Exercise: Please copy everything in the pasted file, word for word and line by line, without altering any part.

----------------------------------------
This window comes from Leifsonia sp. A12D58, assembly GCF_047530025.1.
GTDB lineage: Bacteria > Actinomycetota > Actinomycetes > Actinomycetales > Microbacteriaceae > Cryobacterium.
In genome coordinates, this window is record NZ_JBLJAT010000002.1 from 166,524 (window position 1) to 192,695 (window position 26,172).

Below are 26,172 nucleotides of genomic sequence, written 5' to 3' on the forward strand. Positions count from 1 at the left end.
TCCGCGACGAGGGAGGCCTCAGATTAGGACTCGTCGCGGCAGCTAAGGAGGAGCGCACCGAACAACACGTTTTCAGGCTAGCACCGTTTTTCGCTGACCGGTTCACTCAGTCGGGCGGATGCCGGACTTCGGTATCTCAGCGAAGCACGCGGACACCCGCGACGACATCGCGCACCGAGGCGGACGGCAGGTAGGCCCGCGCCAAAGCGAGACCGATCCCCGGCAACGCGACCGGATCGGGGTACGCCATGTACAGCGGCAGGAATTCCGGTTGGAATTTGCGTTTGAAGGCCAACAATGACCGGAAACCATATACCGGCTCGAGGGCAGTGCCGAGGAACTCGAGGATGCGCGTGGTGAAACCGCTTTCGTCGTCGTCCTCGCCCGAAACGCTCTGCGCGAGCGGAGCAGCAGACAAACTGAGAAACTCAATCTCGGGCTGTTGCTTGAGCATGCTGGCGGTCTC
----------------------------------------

This window comes from Leifsonia sp. A12D58, assembly GCF_047530025.1.
GTDB lineage: Bacteria > Actinomycetota > Actinomycetes > Actinomycetales > Microbacteriaceae > Cryobacterium.
In genome coordinates, this window is record NZ_JBLJAT010000002.1 from 166,524 (window position 1) to 192,695 (window position 26,172).

Below are 26,172 nucleotides of genomic sequence, written 5' to 3' on the forward strand. Positions count from 1 at the left end.
TCCGCGACGAGGGAGGCCTCAGATTAGGACTCGTCGCGGCAGCTAAGGAGGAGCGCACCGAACAACACGTTTTCAGGCTAGCACCGTTTTTCGCTGACCGGTTCACTCAGTCGGGCGGATGCCGGACTTCGGTATCTCAGCGAAGCACGCGGACACCCGCGACGACATCGCGCACCGAGGCGGACGGCAGGTAGGCCCGCGCCAAAGCGAGACCGATCCCCGGCAACGCGACCGGATCGGGGTACGCCATGTACAGCGGCAGGAATTCCGGTTGGAATTTGCGTTTGAAGGCCAACAATGACCGGAAACCATATACCGGCTCGAGGGCAGTGCCGAGGAACTCGAGGATGCGCGTGGTGAAACCGCTTTCGTCGTCGTCCTCGCCCGAAACGCTCTGCGCGAGCGGAGCAGCAGACAAACTGAGAAACTCAATCTCGGGCTGTTGCTTGAGCATGCTGGCGGTCTC